Before we get into that, let's look at how value-based pricing works:

  1. Find the potential value of a project to a client over a year.
  2. Base your price off of those returns.


Let's say a business sells an average of ten 3D printers at an average of $2,000 each per month ($20k sales per month). Then, after calculating that, I could potentially increase sales by 30% month after month (based on experience or CRO knowledge). This would equal an extra three sales per month (or $6,000).

Even if we work on just 2 extra sales per month, it adds up to an extra $48,000 per year in additional revenue just by the changes and improvements I will be doing.

Therefore, charging $5,000 once-off for the website to potentially increase sales by almost $50,000 in one year is a no-brainer.

Let's look into the advantages of this approach:

Freedom To Make Great Websites

You can focus on creating something great without worrying about going over the client's budget or counting every hour.

This means you're not tied with any hourly work, trying to get over a day being productive when you're not really in the right mind to do the project, but you have to do something productive because your time is being tracked. It's also a common thing these days that your screen is being tracked, too.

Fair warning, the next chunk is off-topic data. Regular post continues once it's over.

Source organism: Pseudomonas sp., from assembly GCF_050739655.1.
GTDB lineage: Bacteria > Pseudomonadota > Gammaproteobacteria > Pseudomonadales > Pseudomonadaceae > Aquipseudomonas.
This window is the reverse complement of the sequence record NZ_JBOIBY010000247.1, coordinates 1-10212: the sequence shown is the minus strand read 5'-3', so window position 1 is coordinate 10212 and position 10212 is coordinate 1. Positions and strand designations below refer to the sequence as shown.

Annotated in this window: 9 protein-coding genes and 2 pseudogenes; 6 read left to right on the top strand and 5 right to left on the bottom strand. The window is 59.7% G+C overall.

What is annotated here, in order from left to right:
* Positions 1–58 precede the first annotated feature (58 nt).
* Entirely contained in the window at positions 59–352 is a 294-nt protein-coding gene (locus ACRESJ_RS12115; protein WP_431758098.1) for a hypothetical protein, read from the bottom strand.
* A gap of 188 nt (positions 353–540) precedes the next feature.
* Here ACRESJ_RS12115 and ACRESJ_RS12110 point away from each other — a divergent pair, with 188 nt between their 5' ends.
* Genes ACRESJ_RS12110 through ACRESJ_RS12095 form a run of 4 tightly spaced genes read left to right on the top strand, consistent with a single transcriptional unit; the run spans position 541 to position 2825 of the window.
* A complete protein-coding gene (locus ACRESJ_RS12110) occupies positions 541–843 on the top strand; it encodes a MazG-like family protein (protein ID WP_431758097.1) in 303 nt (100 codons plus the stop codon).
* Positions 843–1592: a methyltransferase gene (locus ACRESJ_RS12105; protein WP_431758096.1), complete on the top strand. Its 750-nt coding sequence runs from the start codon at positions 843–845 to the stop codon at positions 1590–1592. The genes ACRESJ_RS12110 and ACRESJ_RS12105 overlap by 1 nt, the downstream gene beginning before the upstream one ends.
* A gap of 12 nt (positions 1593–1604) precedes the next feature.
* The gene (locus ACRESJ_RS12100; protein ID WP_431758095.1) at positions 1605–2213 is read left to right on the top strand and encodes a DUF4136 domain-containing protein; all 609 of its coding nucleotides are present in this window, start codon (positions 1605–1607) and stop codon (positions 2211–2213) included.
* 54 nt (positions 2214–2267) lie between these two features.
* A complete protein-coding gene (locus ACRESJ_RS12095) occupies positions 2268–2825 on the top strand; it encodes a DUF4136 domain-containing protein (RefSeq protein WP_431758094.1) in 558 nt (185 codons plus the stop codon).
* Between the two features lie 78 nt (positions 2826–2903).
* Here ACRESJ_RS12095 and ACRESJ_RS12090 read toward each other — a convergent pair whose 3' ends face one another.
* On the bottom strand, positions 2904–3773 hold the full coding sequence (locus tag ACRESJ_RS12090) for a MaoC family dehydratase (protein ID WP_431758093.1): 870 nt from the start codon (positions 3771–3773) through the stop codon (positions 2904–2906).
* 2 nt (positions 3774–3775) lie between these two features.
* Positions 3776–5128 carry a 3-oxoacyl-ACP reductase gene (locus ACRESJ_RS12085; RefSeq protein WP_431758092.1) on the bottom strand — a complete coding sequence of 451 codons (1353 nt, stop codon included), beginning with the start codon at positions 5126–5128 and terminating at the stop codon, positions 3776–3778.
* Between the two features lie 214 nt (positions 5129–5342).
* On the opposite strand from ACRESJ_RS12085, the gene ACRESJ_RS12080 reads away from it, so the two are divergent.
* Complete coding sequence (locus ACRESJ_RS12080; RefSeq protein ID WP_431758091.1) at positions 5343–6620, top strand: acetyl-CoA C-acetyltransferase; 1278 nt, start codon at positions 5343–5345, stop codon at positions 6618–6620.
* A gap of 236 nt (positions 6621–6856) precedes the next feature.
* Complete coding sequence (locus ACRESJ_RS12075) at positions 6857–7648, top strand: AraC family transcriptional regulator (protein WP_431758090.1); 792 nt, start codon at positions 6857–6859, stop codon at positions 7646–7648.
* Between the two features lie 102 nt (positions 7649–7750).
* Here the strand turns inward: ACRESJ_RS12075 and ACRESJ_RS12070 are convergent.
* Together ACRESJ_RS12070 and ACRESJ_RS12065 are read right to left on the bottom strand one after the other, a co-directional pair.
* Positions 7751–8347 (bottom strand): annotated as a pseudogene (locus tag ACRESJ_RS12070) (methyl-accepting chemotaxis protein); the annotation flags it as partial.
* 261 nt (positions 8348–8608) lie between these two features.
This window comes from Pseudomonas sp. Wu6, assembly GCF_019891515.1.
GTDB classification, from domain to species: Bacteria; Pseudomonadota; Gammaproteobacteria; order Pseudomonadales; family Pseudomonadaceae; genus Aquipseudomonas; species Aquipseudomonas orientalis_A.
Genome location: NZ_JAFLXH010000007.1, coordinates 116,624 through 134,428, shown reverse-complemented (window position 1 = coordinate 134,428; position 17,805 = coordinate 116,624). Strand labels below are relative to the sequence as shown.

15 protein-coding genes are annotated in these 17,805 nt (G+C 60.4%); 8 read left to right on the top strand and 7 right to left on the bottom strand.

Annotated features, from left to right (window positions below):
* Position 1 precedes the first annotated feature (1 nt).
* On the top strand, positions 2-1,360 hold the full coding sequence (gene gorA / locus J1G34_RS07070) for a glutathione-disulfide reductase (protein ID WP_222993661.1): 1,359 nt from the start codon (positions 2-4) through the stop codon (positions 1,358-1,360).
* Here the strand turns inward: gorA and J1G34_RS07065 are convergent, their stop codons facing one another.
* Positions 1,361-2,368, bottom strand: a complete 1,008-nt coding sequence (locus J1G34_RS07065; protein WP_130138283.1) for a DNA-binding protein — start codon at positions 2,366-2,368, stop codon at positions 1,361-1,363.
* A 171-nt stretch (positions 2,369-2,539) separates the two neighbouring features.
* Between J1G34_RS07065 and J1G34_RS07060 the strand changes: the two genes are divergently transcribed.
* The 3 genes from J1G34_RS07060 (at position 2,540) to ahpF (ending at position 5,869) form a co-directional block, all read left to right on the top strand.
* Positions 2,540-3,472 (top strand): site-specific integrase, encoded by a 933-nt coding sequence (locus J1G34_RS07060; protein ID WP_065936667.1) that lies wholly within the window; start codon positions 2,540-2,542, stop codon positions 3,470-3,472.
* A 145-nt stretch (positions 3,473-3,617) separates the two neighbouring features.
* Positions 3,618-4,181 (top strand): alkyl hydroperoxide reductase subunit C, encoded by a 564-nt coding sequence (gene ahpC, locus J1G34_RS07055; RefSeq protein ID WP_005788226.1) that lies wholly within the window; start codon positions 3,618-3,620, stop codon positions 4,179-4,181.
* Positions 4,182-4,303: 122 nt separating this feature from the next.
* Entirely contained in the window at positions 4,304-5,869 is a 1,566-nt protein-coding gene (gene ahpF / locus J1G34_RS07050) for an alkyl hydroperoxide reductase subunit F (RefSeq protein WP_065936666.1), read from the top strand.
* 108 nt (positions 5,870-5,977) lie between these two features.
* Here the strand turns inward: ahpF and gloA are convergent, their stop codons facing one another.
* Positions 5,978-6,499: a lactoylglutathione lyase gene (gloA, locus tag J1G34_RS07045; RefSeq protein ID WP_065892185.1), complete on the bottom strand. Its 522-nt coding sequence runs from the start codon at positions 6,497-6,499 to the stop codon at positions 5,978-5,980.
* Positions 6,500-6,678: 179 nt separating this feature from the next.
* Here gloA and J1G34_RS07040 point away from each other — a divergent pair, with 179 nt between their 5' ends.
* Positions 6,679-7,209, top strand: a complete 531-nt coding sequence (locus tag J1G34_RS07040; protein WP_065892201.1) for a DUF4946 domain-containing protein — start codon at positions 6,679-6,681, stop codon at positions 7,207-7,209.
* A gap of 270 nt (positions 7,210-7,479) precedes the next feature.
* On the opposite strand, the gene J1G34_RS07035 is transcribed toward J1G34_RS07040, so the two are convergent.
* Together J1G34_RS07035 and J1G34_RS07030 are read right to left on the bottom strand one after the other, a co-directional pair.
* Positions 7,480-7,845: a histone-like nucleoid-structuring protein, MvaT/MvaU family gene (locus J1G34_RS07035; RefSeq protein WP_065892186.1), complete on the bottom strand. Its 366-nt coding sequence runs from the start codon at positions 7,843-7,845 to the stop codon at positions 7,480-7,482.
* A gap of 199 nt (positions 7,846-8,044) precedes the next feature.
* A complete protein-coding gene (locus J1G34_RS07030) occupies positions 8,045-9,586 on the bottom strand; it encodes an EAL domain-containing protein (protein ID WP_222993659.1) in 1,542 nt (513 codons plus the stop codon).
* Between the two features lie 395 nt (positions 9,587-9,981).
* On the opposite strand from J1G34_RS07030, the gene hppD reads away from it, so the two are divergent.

Incentivized Learning

Not only does this approach encourage you to find the most optimal solution, but it also incentivizes you to stay up to date with the latest technologies and tools that make your workflow easier and more productive.

No Hidden Costs for the Client

Since you've agreed on the price upfront, you take on all the risk. This means the client will have no financial surprises down the line which helps facilitate trust. In other words, the client experiences less risk. And this often leads to fewer arguments.

Work with Clients That You Enjoy

The nature of value-based pricing means that you will likely be earning significantly more. You can now start working with fewer clients and provide a much better service while earning the same or more than you did while using hourly-based pricing.

Scope Creep Insurance

Once a project has been defined in terms of the business outcomes (for example, increased traffic, more sales) instead of deliverables (like change the font size of the navigation bar items, the password reset form needs ReCAPTCHA) it’s fairly easy to control scope. This is because business needs don’t change that often, and random requests from the client can be judged against the desired outcome.